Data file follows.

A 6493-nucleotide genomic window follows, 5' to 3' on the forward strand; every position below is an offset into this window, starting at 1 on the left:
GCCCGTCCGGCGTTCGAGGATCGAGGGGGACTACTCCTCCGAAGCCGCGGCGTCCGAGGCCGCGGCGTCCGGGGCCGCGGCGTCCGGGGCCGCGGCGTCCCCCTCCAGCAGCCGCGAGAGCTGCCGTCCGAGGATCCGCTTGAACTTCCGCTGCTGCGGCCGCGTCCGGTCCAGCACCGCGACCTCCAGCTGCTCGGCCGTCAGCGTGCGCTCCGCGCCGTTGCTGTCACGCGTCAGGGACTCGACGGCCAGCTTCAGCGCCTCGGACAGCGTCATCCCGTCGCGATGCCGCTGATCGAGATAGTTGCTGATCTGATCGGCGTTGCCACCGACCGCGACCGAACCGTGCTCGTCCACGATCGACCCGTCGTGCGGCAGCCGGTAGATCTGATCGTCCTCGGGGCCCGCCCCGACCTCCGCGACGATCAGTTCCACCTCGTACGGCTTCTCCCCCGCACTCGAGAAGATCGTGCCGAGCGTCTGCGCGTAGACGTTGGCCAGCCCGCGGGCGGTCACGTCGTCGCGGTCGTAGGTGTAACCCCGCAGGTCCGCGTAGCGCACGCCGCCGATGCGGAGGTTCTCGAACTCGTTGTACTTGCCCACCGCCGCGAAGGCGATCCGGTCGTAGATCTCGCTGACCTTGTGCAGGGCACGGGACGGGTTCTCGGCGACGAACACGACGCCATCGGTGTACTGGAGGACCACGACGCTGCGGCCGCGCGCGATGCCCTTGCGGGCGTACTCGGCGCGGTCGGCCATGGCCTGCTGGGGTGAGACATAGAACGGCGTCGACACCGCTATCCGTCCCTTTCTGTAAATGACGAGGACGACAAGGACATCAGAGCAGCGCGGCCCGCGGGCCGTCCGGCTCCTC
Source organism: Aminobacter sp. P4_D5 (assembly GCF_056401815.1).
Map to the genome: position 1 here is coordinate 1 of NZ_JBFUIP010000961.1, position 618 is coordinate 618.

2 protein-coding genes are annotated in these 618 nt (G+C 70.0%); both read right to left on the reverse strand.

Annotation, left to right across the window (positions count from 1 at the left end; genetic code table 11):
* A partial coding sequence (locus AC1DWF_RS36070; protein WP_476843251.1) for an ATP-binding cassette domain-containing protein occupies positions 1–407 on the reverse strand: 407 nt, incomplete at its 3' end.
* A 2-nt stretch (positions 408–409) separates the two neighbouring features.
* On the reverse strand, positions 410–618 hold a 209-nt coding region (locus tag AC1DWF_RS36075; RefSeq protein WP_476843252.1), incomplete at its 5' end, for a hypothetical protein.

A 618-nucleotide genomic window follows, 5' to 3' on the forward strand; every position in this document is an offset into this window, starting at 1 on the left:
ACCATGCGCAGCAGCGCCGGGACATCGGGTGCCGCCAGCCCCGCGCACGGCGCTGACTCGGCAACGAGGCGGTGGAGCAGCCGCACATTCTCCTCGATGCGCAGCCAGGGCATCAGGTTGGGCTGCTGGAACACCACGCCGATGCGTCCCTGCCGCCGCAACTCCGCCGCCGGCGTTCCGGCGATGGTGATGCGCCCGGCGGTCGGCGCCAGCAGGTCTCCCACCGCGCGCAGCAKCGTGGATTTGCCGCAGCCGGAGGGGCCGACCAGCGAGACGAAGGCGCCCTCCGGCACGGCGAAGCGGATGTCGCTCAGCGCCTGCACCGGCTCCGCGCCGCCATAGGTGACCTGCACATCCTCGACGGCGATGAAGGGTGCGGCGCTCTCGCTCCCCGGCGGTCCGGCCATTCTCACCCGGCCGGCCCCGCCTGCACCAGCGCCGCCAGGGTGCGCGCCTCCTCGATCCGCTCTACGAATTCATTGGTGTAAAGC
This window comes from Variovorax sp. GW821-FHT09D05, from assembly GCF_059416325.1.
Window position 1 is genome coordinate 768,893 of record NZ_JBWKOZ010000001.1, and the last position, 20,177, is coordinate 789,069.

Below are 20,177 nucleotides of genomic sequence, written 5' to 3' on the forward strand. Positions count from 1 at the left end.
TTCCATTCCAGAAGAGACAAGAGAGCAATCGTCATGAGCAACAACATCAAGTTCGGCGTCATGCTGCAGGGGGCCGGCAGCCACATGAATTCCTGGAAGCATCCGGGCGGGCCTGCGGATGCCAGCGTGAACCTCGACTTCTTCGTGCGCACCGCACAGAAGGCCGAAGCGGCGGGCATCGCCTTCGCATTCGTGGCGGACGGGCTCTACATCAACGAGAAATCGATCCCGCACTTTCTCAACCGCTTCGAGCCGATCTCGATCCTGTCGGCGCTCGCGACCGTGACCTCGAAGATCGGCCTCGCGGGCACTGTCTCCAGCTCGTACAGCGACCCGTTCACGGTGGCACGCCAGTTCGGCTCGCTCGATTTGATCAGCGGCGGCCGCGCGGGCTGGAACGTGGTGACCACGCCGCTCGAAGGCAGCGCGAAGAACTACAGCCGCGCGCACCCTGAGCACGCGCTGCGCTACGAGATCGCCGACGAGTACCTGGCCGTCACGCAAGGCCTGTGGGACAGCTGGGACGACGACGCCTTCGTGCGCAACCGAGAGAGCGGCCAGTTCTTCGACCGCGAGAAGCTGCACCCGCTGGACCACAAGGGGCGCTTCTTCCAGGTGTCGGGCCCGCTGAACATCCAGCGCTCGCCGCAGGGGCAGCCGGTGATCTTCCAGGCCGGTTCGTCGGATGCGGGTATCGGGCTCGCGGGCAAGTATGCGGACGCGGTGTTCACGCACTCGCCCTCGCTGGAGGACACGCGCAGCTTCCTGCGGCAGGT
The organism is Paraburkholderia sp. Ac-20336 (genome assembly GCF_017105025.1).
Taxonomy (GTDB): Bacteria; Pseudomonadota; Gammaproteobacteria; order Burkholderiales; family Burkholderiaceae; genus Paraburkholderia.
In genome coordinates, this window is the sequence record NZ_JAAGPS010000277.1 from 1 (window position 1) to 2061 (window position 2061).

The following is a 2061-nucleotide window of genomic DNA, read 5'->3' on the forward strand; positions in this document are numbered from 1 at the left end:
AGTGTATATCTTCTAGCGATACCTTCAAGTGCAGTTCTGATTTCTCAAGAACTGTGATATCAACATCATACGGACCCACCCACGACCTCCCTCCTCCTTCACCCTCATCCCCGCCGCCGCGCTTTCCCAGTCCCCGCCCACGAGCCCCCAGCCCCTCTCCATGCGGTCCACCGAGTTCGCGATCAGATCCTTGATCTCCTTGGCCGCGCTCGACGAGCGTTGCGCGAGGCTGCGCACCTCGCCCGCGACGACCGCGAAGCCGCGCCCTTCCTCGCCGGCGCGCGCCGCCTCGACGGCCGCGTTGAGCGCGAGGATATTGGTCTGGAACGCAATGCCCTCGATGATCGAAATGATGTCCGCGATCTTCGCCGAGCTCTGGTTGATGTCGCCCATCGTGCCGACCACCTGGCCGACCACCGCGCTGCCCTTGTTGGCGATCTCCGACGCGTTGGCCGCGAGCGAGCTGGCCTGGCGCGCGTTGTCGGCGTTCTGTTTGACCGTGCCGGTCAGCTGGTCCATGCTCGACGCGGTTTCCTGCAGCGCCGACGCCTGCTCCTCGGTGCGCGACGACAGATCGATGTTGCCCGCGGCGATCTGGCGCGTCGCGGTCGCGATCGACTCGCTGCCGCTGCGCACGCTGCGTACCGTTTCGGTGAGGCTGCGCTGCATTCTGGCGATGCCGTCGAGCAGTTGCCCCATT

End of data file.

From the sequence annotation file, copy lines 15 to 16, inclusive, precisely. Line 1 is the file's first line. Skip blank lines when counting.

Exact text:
TTCCATTCCAGAAGAGACAAGAGAGCAATCGTCATGAGCAACAACATCAAGTTCGGCGTCATGCTGCAGGGGGCCGGCAGCCACATGAATTCCTGGAAGCATCCGGGCGGGCCTGCGGATGCCAGCGTGAACCTCGACTTCTTCGTGCGCACCGCACAGAAGGCCGAAGCGGCGGGCATCGCCTTCGCATTCGTGGCGGACGGGCTCTACATCAACGAGAAATCGATCCCGCACTTTCTCAACCGCTTCGAGCCGATCTCGATCCTGTCGGCGCTCGCGACCGTGACCTCGAAGATCGGCCTCGCGGGCACTGTCTCCAGCTCGTACAGCGACCCGTTCACGGTGGCACGCCAGTTCGGCTCGCTCGATTTGATCAGCGGCGGCCGCGCGGGCTGGAACGTGGTGACCACGCCGCTCGAAGGCAGCGCGAAGAACTACAGCCGCGCGCACCCTGAGCACGCGCTGCGCTACGAGATCGCCGACGAGTACCTGGCCGTCACGCAAGGCCTGTGGGACAGCTGGGACGACGACGCCTTCGTGCGCAACCGAGAGAGCGGCCAGTTCTTCGACCGCGAGAAGCTGCACCCGCTGGACCACAAGGGGCGCTTCTTCCAGGTGTCGGGCCCGCTGAACATCCAGCGCTCGCCGCAGGGGCAGCCGGTGATCTTCCAGGCCGGTTCGTCGGATGCGGGTATCGGGCTCGCGGGCAAGTATGCGGACGCGGTGTTCACGCACTCGCCCTCGCTGGAGGACACGCGCAGCTTCCTGCGGCAGGT
The organism is Paraburkholderia sp. Ac-20336 (genome assembly GCF_017105025.1).